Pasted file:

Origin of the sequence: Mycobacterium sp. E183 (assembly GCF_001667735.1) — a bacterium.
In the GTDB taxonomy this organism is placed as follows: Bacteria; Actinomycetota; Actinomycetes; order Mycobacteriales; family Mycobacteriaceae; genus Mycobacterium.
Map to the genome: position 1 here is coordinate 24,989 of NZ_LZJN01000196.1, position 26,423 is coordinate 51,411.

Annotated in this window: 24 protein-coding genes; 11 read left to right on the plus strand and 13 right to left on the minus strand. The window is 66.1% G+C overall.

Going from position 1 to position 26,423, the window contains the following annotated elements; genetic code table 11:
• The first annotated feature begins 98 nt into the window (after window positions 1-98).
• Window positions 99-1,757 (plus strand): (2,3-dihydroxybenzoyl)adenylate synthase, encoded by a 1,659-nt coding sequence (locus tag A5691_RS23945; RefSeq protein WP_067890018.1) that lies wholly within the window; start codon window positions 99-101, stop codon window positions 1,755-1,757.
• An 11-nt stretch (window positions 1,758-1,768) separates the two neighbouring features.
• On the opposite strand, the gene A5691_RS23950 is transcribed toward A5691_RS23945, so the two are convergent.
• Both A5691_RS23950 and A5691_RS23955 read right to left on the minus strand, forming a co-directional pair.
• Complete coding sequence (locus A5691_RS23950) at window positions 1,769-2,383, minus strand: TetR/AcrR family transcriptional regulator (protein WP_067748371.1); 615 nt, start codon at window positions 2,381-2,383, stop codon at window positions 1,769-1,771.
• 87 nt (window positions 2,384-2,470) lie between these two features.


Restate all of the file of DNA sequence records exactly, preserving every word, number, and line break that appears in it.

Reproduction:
Origin of the sequence: Mycobacterium sp. E183 (assembly GCF_001667735.1) — a bacterium.
In the GTDB taxonomy this organism is placed as follows: Bacteria; Actinomycetota; Actinomycetes; order Mycobacteriales; family Mycobacteriaceae; genus Mycobacterium.
Map to the genome: position 1 here is coordinate 24,989 of NZ_LZJN01000196.1, position 26,423 is coordinate 51,411.

Annotated in this window: 24 protein-coding genes; 11 read left to right on the plus strand and 13 right to left on the minus strand. The window is 66.1% G+C overall.

Going from position 1 to position 26,423, the window contains the following annotated elements; genetic code table 11:
• The first annotated feature begins 98 nt into the window (after window positions 1-98).
• Window positions 99-1,757 (plus strand): (2,3-dihydroxybenzoyl)adenylate synthase, encoded by a 1,659-nt coding sequence (locus tag A5691_RS23945; RefSeq protein WP_067890018.1) that lies wholly within the window; start codon window positions 99-101, stop codon window positions 1,755-1,757.
• An 11-nt stretch (window positions 1,758-1,768) separates the two neighbouring features.
• On the opposite strand, the gene A5691_RS23950 is transcribed toward A5691_RS23945, so the two are convergent.
• Both A5691_RS23950 and A5691_RS23955 read right to left on the minus strand, forming a co-directional pair.
• Complete coding sequence (locus A5691_RS23950) at window positions 1,769-2,383, minus strand: TetR/AcrR family transcriptional regulator (protein WP_067748371.1); 615 nt, start codon at window positions 2,381-2,383, stop codon at window positions 1,769-1,771.
• 87 nt (window positions 2,384-2,470) lie between these two features.